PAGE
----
Ovation Pharmaceuticals: Finding Healthy Profits in Healthcare
May 14, 2015
Building on the firm’s expertise and track record of success in the healthcare sector, GTCR focused on the specialty pharmaceutical industry in the late 1990s. GTCR strongly believed the specialty pharmaceutical industry was poised for significant secular growth and offered an opportunity to establish an attractive, recurring revenue business through the acquisition of products with FDA market exclusivity, intellectual property protection and other attractive attributes. At this time, M&A activity in the pharmaceutical industry was robust. After a wave of large pharmaceutical mergers in the 1990s, many large diversified pharmaceutical companies were rationalizing their drug portfolios, selling small, non-core drugs servicing niche markets. This trend increased acquisition and in-licensing opportunities for smaller specialty pharmaceutical companies. At the same time, many mid-sized and large pharmaceutical companies had significant cash balances and were willing to pay full value for mid-sized specialty pharmaceutical businesses. Of particular interest were those businesses well positioned in key therapeutic focus areas, possessing both attractive on-market and development-stage drugs to drive future growth.
GTCR knew that building deep domain expertise and partnering with talented management leaders were critical to investing successfully in the pharmaceutical industry. We spent several years proactively researching and networking within the pharmaceutical industry. Two exceptional leaders rose to the top: Wilbur (Bill) Gantz and Jeff Aronin. In 2002, GTCR partnered with these leaders to build Ovation Pharmaceuticals, a specialty pharmaceutical company based in Deerfield, Illinois. Mr. Gantz (Chairman of Ovation) was previously the President of Baxter International Inc. and Chairman and CEO of PathoGenesis Corporation, a company he founded, built and successfully sold. Mr. Aronin (founder, CEO and President of Ovation) was previously CEO of two successful venture-backed healthcare companies and a Sales and Marketing Executive with American Health Products and Carter-Wallace.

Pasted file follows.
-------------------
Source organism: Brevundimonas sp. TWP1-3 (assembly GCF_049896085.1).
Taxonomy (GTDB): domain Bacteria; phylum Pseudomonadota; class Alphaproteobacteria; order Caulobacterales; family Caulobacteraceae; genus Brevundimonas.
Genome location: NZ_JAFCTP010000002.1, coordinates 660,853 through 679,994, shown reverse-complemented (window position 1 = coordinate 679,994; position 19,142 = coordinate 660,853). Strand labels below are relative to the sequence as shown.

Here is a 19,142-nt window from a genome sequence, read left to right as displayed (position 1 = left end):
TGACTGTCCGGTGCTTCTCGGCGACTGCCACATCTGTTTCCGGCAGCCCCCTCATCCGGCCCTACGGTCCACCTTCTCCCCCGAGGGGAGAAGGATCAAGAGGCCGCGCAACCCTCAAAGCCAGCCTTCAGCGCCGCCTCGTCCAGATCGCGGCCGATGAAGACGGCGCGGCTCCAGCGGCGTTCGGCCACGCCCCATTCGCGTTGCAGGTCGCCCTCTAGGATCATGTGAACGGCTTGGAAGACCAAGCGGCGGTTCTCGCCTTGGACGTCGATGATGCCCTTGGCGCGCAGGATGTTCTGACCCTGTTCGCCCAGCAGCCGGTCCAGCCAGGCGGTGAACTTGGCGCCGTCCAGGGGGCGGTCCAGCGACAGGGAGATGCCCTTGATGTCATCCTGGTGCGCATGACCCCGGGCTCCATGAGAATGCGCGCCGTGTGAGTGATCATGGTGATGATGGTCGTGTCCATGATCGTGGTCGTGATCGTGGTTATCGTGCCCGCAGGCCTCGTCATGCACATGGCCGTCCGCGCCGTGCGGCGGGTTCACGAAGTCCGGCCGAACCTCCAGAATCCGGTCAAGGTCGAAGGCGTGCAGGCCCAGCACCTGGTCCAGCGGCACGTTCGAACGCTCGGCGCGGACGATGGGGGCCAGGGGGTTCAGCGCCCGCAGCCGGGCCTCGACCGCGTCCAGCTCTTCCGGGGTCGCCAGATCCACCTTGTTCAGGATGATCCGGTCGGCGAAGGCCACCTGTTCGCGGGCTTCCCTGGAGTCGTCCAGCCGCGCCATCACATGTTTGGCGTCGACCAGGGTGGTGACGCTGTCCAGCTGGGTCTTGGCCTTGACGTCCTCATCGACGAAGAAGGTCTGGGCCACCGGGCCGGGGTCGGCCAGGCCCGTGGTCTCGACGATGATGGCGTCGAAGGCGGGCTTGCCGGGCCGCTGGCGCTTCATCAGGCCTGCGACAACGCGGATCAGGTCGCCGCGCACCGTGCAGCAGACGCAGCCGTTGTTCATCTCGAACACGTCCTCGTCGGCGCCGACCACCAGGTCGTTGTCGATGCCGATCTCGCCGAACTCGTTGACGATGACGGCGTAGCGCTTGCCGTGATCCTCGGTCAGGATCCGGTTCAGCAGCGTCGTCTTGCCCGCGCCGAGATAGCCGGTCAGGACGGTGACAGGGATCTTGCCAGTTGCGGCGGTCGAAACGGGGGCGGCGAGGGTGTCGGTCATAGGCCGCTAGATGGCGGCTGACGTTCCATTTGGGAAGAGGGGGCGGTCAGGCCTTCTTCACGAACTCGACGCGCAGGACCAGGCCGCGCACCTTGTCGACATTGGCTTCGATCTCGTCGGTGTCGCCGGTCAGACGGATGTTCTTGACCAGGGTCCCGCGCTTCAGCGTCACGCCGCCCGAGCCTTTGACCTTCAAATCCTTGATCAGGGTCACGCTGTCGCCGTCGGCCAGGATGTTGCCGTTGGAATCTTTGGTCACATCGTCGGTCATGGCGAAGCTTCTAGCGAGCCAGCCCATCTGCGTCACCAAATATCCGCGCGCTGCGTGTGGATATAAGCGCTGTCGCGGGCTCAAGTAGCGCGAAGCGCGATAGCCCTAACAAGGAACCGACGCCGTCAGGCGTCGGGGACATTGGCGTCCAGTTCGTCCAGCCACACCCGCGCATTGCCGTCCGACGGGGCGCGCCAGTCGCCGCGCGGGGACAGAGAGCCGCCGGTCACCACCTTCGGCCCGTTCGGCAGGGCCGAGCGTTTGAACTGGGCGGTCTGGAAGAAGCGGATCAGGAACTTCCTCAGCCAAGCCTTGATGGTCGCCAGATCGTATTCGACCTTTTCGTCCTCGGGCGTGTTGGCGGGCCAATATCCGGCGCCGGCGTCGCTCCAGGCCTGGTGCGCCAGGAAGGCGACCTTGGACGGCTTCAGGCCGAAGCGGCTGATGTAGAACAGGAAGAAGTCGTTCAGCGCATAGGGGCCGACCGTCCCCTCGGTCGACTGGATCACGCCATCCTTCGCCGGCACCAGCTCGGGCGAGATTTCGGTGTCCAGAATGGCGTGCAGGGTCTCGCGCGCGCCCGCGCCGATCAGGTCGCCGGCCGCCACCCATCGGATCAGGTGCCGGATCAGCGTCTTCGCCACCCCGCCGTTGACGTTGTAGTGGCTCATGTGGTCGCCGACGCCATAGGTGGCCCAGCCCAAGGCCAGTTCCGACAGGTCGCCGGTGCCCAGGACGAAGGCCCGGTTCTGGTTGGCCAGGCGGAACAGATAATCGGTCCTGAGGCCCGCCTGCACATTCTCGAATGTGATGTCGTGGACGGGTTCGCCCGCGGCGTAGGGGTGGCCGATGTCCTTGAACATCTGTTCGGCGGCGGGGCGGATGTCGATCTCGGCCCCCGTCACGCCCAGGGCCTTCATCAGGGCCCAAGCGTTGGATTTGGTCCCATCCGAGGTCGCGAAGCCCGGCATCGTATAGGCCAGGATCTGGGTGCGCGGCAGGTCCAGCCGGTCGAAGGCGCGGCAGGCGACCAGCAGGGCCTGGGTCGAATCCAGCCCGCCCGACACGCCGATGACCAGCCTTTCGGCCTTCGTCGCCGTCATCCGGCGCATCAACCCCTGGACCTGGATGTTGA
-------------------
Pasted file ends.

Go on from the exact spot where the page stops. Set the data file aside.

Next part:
Ovation and GTCR focused primarily on acquiring on-market and development-stage drugs in the therapeutic areas of neurology, hematology and oncology. Many of these products targeted orphan indications, i.e., small patient populations with a high unmet medical need. Ovation made eight acquisitions from 2002 to 2006, largely carving out products from major pharmaceutical companies. Mr. Gantz and Mr. Aronin strategically transformed the compounds purchased into a standalone, fully functional specialty pharmaceutical company with a dedicated sales force targeting specific prescribers, a strong product development group and a regulatory function that worked very effectively with the FDA. One of the acquisitions included the purchase of the North American rights to two development-stage neurology drugs, Sabril and Frisium, in 2004. The subsequent development and FDA approval of Sabril in 2009 was a substantial value driver for Ovation in its eventual sale.
Ovation made several additional neurology acquisitions, further transforming the company. Most importantly, Ovation acquired the U.S. commercial rights to Xenazine, the first drug approved in the U.S. for the treatment of chorea, a debilitating movement disorder associated with Huntington’s disease. Ovation successfully leveraged its neurology sales force to launch Xenazine in the U.S. and further establish its credibility and critical mass as a neurology specialty company.
Overall from 2002 to 2009, GTCR and its management partners at Ovation strategically transformed 10 separate acquisitions of pharmaceutical assets into a neurology-focused biopharmaceutical company with an excellent commercial platform and a portfolio of clinically unique drugs targeting largely unmet medical needs. In February 2009, after a robust sale process, Ovation announced an agreement to sell the company to Lundbeck, an international pharmaceutical company.